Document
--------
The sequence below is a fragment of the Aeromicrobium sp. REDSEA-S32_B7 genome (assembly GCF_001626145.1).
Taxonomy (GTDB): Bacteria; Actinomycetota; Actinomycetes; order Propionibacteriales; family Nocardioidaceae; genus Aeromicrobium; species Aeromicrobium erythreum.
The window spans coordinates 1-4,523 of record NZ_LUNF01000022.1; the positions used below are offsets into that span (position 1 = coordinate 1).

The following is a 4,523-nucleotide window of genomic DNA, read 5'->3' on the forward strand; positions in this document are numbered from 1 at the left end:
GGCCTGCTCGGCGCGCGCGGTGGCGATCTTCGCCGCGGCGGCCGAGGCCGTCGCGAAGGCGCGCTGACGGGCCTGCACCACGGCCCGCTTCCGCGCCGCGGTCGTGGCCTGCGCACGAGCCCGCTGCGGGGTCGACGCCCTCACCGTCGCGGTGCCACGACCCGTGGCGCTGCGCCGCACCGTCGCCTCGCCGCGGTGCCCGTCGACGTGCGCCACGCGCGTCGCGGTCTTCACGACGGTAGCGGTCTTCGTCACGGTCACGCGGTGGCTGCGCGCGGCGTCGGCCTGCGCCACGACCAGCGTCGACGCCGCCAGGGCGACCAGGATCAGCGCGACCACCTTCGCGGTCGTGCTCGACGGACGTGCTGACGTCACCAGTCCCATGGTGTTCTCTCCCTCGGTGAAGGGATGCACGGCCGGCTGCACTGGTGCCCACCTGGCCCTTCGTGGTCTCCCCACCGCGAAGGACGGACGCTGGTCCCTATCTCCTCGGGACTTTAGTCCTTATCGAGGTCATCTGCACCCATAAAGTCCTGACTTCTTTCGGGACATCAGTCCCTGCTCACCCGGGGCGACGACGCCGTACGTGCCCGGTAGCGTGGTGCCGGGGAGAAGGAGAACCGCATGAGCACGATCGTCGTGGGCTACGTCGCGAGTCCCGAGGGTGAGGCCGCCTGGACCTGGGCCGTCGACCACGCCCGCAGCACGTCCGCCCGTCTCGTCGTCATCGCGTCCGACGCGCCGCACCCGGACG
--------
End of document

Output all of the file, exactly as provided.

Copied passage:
The sequence below is a fragment of the Aeromicrobium sp. REDSEA-S32_B7 genome (assembly GCF_001626145.1).
Taxonomy (GTDB): Bacteria; Actinomycetota; Actinomycetes; order Propionibacteriales; family Nocardioidaceae; genus Aeromicrobium; species Aeromicrobium erythreum.
The window spans coordinates 1-4,523 of record NZ_LUNF01000022.1; the positions used below are offsets into that span (position 1 = coordinate 1).

The following is a 4,523-nucleotide window of genomic DNA, read 5'->3' on the forward strand; positions in this document are numbered from 1 at the left end:
GGCCTGCTCGGCGCGCGCGGTGGCGATCTTCGCCGCGGCGGCCGAGGCCGTCGCGAAGGCGCGCTGACGGGCCTGCACCACGGCCCGCTTCCGCGCCGCGGTCGTGGCCTGCGCACGAGCCCGCTGCGGGGTCGACGCCCTCACCGTCGCGGTGCCACGACCCGTGGCGCTGCGCCGCACCGTCGCCTCGCCGCGGTGCCCGTCGACGTGCGCCACGCGCGTCGCGGTCTTCACGACGGTAGCGGTCTTCGTCACGGTCACGCGGTGGCTGCGCGCGGCGTCGGCCTGCGCCACGACCAGCGTCGACGCCGCCAGGGCGACCAGGATCAGCGCGACCACCTTCGCGGTCGTGCTCGACGGACGTGCTGACGTCACCAGTCCCATGGTGTTCTCTCCCTCGGTGAAGGGATGCACGGCCGGCTGCACTGGTGCCCACCTGGCCCTTCGTGGTCTCCCCACCGCGAAGGACGGACGCTGGTCCCTATCTCCTCGGGACTTTAGTCCTTATCGAGGTCATCTGCACCCATAAAGTCCTGACTTCTTTCGGGACATCAGTCCCTGCTCACCCGGGGCGACGACGCCGTACGTGCCCGGTAGCGTGGTGCCGGGGAGAAGGAGAACCGCATGAGCACGATCGTCGTGGGCTACGTCGCGAGTCCCGAGGGTGAGGCCGCCTGGACCTGGGCCGTCGACCACGCCCGCAGCACGTCCGCCCGTCTCGTCGTCATCGCGTCCGACGCGCCGCACCCGGACG